Ikeda (Tokushima) vs. Kainan (Wakayama)
Ikeda returns back to Koushien after a long time away. But they're not the Yamabiko of Tsuta Fumiya's day.
Not even close.
Instead, they carry one of the worst team batting averages coming into Senbatsu. This despite the fact that they scored 5 or more runs in over 60% of their games.
They did that by making the hits they did have count, posting an ISO of 0.115 (which in 高等学校 isn't bad) while swiping about 2 bases per game. There's not much depth in their batting order though, which can lead to empty innings.
As for ace Nanishi Yuuto, well he could be forgiven for his performance when he was pulled after 6 innings trailing 1-0 against Imabari Nishi in the final (before the relief staff imploded). He was going on back-to-back days, and in all intents and purposes the game didn't matter. There are some questions regarding him though as he walked 7 against Seikou Gakuen (though that was a rematch so again, could be forgiven). But the K numbers probably are closer to accurate given his game against Imabari Nishi. But if Okada-kantoku has to go to someone else, you can kiss their chances goodbye.
Fortunately, they get to play a 21st century squad in Kainan. Kainan actually did make it to the super-regionals after narrowly losing to Chiben Wakayama in the final and then once again suffered a narrow loss to Riseisha in their first game.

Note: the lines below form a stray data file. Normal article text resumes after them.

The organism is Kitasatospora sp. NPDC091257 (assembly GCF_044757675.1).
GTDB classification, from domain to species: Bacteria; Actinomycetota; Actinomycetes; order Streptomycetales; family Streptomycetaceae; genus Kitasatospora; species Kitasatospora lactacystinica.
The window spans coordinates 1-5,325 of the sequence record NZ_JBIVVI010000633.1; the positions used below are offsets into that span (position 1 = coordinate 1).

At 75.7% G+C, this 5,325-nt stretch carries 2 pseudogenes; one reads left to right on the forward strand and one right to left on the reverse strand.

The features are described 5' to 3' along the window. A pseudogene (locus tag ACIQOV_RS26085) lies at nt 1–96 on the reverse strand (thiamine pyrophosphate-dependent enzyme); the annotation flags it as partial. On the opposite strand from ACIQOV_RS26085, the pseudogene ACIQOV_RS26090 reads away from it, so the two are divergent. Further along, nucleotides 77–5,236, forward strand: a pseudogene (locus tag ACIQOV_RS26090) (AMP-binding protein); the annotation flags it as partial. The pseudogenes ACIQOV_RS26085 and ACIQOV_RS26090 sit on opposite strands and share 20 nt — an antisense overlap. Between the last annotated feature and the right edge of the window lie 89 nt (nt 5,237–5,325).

Unfortunately, there aren't a lot of real stellar numbers out there for Kainan that would survive regression. Ace Okamoto Masayuki's best game was probably their prefectural semifinal against Kinkidai Shinguu. Even the 2-1 loss to Riseisha in the first round of the super-regional wasn't that great as he had just about as many walks (5) as strikeouts (6). He already carries a WHIP of over 1.30 which certainly will get worse here. His main backup (when used) is Takeda Kouki, and he is their equivalent of Maebashi Ikuei's Kitagawa. 5.1 IP, 0 K, 0 BB and just 2 H.
Offensively, there is a dropoff towards the bottom half of the lineup, which as mentioned before can lead to wasted innings and more pressure to score from the top half. Apparently, that falls to Okamoto himself as he drove in about one-third of their runs.
Nihon Bunri (Niigata) vs. Toyokawa (Aichi)
Nihon Bunri had a great fall campaign, working their way to the Meiji Jingu final where they looked dormy against Okinawa Shougaku before ace Iidzuka Satoshi fell apart.
Their run was a bit strange. After an easy regional play, it got much harder in the prefecturals, surviving 2 low-scoring games before edging out Niigata Meikun in the finals. Their offense picked up a tick in the super-regionals, but eventually so did their opponent's run production such that they had 2 enchousen games to win the Hokushinetsu super-regional. The offense then yet again picked up another gear at Meiji Jingu where the opposition is supposed to be harder, not easier.
While Iidzuka has one of the better K rates amongst the starters, it is inflated due to early round play. Adjusted it probably falls in line with the average. Walk rates though were about the same throughout so peripheral-wise, he's pretty average - a bit surprising for someone who supposedly can hit 145.